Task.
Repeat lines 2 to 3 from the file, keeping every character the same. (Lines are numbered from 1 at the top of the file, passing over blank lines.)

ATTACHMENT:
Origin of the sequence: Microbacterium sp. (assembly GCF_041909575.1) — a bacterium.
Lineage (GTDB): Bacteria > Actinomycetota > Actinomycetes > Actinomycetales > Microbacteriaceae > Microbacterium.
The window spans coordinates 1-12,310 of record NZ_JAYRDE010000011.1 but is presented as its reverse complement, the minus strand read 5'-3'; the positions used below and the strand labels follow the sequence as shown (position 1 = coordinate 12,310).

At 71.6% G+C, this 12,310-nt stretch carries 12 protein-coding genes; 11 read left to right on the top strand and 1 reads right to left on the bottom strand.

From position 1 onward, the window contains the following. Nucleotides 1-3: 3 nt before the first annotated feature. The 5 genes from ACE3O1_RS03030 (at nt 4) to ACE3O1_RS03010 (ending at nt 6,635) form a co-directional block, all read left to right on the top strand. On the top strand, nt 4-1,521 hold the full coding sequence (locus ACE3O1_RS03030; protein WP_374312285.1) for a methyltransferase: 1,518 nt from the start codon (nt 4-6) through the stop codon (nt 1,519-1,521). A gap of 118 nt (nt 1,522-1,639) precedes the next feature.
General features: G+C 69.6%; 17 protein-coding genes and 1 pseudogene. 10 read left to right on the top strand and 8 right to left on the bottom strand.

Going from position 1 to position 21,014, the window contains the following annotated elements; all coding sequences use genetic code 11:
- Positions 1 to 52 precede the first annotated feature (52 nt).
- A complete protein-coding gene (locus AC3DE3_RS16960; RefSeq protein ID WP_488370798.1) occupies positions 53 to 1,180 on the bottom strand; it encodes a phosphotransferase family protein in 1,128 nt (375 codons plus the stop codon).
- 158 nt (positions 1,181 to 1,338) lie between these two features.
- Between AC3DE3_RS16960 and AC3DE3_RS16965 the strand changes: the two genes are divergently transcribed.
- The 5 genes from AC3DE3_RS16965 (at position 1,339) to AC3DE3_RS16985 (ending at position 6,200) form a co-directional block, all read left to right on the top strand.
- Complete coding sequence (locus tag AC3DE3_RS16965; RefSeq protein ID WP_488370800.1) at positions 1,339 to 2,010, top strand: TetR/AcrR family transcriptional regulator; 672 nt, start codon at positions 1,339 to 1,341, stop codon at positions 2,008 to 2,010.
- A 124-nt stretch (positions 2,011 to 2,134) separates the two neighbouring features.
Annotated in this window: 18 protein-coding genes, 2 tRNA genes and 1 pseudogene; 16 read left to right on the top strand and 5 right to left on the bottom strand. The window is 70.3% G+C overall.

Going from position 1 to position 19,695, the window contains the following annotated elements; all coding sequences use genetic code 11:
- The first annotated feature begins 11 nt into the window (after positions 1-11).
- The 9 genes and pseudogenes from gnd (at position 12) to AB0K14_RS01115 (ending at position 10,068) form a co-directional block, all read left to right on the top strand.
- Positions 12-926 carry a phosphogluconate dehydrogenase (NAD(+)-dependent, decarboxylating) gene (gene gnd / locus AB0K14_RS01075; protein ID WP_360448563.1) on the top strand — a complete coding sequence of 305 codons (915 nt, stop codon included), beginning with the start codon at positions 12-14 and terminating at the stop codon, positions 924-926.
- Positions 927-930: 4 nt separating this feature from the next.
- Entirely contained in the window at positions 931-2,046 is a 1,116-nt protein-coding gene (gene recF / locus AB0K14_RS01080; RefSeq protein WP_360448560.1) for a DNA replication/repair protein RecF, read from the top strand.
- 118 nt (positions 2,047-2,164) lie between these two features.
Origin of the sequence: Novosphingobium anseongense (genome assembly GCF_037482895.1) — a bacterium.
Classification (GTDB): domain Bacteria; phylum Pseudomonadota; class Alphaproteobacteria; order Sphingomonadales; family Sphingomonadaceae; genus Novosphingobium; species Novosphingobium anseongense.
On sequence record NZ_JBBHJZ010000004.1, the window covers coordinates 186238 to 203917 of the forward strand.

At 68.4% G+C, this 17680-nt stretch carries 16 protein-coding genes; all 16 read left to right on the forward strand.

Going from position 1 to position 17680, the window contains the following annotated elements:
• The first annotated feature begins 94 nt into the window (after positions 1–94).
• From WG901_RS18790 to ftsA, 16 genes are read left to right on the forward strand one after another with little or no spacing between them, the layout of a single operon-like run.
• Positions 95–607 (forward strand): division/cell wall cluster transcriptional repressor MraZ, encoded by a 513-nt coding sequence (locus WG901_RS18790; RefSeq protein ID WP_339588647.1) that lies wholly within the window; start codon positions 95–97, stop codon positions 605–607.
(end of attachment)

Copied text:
Lineage (GTDB): Bacteria > Actinomycetota > Actinomycetes > Actinomycetales > Microbacteriaceae > Microbacterium.
The window spans coordinates 1-12,310 of record NZ_JAYRDE010000011.1 but is presented as its reverse complement, the minus strand read 5'-3'; the positions used below and the strand labels follow the sequence as shown (position 1 = coordinate 12,310).